It is not passive non-resistance to evil; it is active nonviolent resistance to evil. Chaos or Community? Hate cannot drive out hate: only love can do that. MLK believed in living his principles through action. At a time in our history that was marked by violence and war , Dr.
King refused to give in to his basest instincts; He refused to return violence with violence, or hate with hate. Instead of allowing himself to be swallowed by the darkness, he became the light. He chose a new way. And in so doing, he became the change he sought to create. The second of the Yamas is Satya , which means truth , or truthfulness. On the subject of truth, Dr.
This is why right, temporarily defeated, is stronger than evil triumphant. No one knew this, or lived this, better than Dr. Base of skull lengthens away from neck, if you feel it retract, grab blanket. Same breath actions. This past week has been one of deep involvement with the self through yoga.
We are lucky to have a group of 80 Indonesians practicing with us for 2 weeks. They are teaching them as beginner classes, so those of us who are here for the month get to go back to the beginners mind, and see how the best teachers in the world teach to those "new" to yoga. Yes, the classes have been more 'basic' - but that does not mean there is not intense depth to the teachings.
Sometimes the simplicity of the teaching actually brings me to a deeper understanding. Prashant's first class with the group was so great - it was the class with him I never had when I first started out here. He really broke down his concepts and enabled us to start looking in deeper water. He told us to see asana postures as a means and not as a means to an end. He says, we are all trying to perfect the poses -working for perfection in yoga and in life.
If that is the case then there is no growth, no learning beyond perfection. That concept brought tears to my eyes!
Geetaji has a way with beginners that is so incredible. Her heart and kindness shines more than ever. She makes us laugh and moves us to cry, and then toughens us up so we don't cry. Today she explained she has been teaching since she was 16, and she is 74 now. That she should retire - but instead she has spent her entire life here - teaching. She gives so much of herself and I am so grateful. She has been teaching a lot to the cervical neck this month, which is so great for me because I have bulging discs and a reverse curve which has left me pretty much unable to do classical Sirsasana headstand and Sarvangasana shoulder stand.
On Wednesday she pulled those of us with neck issues apart from the rest of the class to show how to work with them. How special it is to have Geetaji's eyes on you! Although it can be nerve racking, she always leaves you even if she yells: better off then she found you. Since I was doing mostly a different sequence in Wednesday's class I am not sharing the sequence from that class. Below I have posted today's Saturday's full sequence. Now I am fully IN. Yes externally, but internally as well. That is why I love coming here. I reside with in myself - my home.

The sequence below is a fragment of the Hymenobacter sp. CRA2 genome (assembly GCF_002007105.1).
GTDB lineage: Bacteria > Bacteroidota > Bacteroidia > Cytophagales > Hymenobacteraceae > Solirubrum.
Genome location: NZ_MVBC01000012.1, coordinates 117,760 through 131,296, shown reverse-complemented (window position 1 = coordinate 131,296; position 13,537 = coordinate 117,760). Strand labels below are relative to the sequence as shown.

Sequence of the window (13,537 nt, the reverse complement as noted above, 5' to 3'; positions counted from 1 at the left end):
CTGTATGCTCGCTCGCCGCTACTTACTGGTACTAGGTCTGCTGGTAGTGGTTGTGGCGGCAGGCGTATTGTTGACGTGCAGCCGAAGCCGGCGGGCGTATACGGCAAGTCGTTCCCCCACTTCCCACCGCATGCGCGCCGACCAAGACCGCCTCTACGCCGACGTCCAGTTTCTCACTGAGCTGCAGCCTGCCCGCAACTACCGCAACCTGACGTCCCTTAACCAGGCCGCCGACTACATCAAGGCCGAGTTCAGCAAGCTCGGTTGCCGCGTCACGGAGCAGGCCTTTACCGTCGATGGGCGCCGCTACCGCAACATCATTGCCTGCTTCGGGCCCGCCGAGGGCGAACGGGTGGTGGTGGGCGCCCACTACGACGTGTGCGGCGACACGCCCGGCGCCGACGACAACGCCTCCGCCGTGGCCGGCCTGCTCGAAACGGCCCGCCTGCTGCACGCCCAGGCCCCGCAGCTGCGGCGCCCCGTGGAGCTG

I am forced to look inward, and experience that internal space. Through asana with Geetaji and the other amazing teachers - pushing me past my fear, pain, and limitations into freedom.
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Again, I am left with such gratitude to study with these teachers in my lifetime, and to be here for Guruji's th birthday. Geetaji Nov 17 3. If neck or shoulder stiffness separate arms create space in neck and bring upper arms back -Baddanguliasana - arms up and back! Use hand and turn upper inner thigh to outer thigh to bring buttocks still deeper in. You have to be with your whole spine! Start with buttocks and sacrum in, lumber up, dorsal in, cervical extension.
Maintain this as you go in AND come out of pose. When in pose, head comes back in line with tailbone. Inner knee to outer knee, buttocks in. Arm up, over, and back. Bend leg and descend thigh. Look up. Trikonasana - Legs as wide as Trikonasana, turn and bring arm down. Keep cervical extension. Turn to R. Pull on outer R leg, bend elbow and like P. She has been adamant on actually turning when you twist. She says how we all think we are turning but really we are not - we were working so hard in these twists there was sweat and grunts.
She showed on someone with groin issues and someone with knee issues how to get into Padmasana. She showed on a woman with bad neck issues forehead headstand with 2 helpers pulling with ropes on each shoulder up. A 3rd person bringing her middle back in. This brought us to 3.